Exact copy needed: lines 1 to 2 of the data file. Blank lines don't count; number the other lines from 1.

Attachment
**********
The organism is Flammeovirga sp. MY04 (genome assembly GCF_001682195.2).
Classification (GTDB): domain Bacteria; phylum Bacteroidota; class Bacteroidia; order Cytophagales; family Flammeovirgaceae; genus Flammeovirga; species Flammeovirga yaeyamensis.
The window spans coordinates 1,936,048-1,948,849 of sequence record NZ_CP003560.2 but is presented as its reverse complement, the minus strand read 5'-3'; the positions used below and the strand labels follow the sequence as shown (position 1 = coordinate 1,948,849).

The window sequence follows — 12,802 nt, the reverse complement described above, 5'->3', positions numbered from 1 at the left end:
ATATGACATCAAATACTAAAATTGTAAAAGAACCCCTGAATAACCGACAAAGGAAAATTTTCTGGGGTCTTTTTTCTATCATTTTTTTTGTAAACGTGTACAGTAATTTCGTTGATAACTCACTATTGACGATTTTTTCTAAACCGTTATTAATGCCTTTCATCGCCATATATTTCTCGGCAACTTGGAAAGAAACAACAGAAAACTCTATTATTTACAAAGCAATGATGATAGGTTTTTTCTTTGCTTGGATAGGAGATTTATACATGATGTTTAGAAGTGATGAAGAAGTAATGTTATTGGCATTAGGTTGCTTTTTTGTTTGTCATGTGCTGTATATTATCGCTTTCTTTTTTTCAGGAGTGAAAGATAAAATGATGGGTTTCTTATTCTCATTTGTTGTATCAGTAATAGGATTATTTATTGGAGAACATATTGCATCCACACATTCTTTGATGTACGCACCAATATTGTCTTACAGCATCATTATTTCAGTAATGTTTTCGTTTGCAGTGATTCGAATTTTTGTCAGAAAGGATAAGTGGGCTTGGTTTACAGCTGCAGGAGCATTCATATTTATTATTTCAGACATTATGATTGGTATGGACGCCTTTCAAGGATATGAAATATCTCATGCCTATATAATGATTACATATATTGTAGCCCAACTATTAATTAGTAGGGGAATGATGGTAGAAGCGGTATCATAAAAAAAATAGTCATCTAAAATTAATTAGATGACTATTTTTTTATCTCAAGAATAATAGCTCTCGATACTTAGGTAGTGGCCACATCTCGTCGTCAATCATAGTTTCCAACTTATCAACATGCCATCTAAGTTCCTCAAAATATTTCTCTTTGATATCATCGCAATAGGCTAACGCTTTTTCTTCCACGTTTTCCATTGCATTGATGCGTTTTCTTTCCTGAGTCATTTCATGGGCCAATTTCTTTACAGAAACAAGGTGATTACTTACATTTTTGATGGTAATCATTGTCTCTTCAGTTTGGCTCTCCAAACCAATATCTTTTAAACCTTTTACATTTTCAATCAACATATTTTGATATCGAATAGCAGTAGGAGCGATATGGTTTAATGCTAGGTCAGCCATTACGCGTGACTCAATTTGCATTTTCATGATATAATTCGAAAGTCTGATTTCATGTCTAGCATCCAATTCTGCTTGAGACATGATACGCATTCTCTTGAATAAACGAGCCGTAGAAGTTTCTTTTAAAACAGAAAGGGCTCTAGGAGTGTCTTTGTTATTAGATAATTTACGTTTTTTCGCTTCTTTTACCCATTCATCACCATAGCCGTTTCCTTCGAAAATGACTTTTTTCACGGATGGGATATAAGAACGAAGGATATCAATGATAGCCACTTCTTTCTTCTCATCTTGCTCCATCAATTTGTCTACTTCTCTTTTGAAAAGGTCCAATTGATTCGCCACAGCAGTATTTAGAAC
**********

The organism is Flammeovirga sp. MY04 (genome assembly GCF_001682195.2).
Classification (GTDB): domain Bacteria; phylum Bacteroidota; class Bacteroidia; order Cytophagales; family Flammeovirgaceae; genus Flammeovirga; species Flammeovirga yaeyamensis.